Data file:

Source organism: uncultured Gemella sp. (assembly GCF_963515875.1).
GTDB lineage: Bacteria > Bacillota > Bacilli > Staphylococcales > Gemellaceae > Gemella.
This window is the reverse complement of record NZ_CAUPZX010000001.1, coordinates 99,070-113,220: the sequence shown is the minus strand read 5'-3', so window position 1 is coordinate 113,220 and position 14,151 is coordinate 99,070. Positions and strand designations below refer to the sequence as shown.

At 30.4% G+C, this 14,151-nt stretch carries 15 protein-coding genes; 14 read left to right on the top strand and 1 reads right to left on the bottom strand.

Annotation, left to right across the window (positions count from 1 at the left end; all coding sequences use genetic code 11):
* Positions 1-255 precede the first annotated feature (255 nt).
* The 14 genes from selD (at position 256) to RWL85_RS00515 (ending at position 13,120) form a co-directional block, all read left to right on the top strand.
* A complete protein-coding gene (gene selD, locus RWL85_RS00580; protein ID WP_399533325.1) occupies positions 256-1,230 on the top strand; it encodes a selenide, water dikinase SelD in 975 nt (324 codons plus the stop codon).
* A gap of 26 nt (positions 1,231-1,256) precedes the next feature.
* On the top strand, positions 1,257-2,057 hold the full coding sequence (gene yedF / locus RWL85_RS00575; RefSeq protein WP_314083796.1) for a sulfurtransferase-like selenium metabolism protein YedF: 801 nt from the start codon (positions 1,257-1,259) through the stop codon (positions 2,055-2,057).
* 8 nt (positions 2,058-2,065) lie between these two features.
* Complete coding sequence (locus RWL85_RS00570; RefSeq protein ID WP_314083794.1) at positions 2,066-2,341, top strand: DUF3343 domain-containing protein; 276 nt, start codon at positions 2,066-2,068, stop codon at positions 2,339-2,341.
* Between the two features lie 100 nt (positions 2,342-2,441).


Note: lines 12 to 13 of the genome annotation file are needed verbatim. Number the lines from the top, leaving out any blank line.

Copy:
* Complete coding sequence (locus RWL85_RS00570; RefSeq protein ID WP_314083794.1) at positions 2,066-2,341, top strand: DUF3343 domain-containing protein; 276 nt, start codon at positions 2,066-2,068, stop codon at positions 2,339-2,341.
* Between the two features lie 100 nt (positions 2,342-2,441).